Explanation of Range of Genetic Analysis for Genealogical Purposes

The site (www.johnbrobb.com/JBRdna.htm) provides a helpful explanation of the range of genetic analysis used for genealogical purposes. Although it could be briefer, it is in reasonably plain English for the layman.

What I would love to find is a table of dilution by generation for the various factors such as SNPs, STRs, genetic distance (CMs), gene segments etc.

Some of the services including 23andMe and GEDmatch provide data and conclusions but then allow you to infer how they used the one to get the other. As a rule of thumb, it appears that the dilution factor is a ratio of 3:1 for each succeeding generation. You have half your father’s DNA and your child will have 1/4 of your father’s DNA. Also, you have 1/4 of your grandfather’s DNA, as does your cousin, but your cousin will not necessarily inherit the same DNA from your grandfather that you did. However, if you and your cousin are both male and are the children of brothers, then you will both have the same Y-chromosome as do your father, uncle and your grandfather.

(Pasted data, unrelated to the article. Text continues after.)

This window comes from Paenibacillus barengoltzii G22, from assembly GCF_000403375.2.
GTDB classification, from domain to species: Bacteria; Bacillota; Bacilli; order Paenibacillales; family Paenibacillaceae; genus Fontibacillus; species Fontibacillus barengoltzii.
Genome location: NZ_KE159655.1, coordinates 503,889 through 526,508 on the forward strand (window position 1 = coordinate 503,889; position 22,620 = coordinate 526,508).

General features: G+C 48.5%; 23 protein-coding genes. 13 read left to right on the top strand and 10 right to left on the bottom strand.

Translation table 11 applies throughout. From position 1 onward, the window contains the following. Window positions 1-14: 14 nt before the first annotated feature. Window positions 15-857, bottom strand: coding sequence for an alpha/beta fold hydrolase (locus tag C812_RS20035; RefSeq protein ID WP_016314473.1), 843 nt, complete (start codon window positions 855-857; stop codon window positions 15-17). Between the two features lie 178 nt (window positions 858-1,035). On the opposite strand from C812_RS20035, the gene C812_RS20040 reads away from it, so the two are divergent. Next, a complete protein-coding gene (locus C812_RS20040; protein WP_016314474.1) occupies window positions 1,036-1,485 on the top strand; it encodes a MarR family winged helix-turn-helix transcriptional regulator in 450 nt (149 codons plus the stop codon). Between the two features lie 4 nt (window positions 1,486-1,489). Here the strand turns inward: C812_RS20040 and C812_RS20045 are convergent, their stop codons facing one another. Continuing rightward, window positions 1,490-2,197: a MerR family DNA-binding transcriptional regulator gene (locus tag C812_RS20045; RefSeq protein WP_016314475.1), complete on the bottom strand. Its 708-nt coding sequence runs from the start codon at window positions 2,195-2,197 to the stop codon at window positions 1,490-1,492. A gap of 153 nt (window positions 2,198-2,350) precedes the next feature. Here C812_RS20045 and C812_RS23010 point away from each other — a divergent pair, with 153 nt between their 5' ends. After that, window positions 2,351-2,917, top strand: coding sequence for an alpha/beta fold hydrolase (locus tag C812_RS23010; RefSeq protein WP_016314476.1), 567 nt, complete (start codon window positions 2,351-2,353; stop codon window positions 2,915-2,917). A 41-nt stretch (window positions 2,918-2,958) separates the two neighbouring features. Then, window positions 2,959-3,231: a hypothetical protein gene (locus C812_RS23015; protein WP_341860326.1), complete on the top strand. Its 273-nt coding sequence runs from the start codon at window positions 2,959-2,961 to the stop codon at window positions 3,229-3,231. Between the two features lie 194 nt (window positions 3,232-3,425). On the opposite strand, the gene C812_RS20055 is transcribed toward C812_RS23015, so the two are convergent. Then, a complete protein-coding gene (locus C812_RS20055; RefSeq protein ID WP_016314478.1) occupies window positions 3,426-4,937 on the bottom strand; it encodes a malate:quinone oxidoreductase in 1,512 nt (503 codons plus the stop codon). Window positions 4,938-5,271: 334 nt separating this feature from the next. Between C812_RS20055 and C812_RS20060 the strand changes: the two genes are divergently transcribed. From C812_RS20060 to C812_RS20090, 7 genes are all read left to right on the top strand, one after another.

The calculation of daughters and X-chromosome and mitochondrial DNA is a different calculus altogether.

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